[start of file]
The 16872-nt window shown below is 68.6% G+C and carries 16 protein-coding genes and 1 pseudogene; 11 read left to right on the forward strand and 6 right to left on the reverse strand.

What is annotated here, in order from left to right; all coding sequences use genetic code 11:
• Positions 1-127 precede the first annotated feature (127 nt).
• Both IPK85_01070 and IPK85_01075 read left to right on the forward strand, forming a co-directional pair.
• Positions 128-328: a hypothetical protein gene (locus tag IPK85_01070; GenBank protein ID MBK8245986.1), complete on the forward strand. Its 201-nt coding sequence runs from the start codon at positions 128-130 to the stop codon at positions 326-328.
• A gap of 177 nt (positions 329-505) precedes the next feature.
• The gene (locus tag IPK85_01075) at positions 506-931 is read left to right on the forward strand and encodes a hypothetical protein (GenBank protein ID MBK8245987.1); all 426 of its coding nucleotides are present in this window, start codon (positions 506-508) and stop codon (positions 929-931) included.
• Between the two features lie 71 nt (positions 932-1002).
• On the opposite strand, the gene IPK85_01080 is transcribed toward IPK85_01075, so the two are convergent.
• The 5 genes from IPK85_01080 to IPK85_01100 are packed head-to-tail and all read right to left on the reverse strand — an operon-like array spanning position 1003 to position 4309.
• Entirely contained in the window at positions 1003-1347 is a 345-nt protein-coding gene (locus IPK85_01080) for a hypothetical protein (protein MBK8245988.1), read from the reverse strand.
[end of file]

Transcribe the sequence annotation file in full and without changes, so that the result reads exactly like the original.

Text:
The 16872-nt window shown below is 68.6% G+C and carries 16 protein-coding genes and 1 pseudogene; 11 read left to right on the forward strand and 6 right to left on the reverse strand.

What is annotated here, in order from left to right; all coding sequences use genetic code 11:
• Positions 1-127 precede the first annotated feature (127 nt).
• Both IPK85_01070 and IPK85_01075 read left to right on the forward strand, forming a co-directional pair.
• Positions 128-328: a hypothetical protein gene (locus tag IPK85_01070; GenBank protein ID MBK8245986.1), complete on the forward strand. Its 201-nt coding sequence runs from the start codon at positions 128-130 to the stop codon at positions 326-328.
• A gap of 177 nt (positions 329-505) precedes the next feature.
• The gene (locus tag IPK85_01075) at positions 506-931 is read left to right on the forward strand and encodes a hypothetical protein (GenBank protein ID MBK8245987.1); all 426 of its coding nucleotides are present in this window, start codon (positions 506-508) and stop codon (positions 929-931) included.
• Between the two features lie 71 nt (positions 932-1002).
• On the opposite strand, the gene IPK85_01080 is transcribed toward IPK85_01075, so the two are convergent.
• The 5 genes from IPK85_01080 to IPK85_01100 are packed head-to-tail and all read right to left on the reverse strand — an operon-like array spanning position 1003 to position 4309.
• Entirely contained in the window at positions 1003-1347 is a 345-nt protein-coding gene (locus IPK85_01080) for a hypothetical protein (protein MBK8245988.1), read from the reverse strand.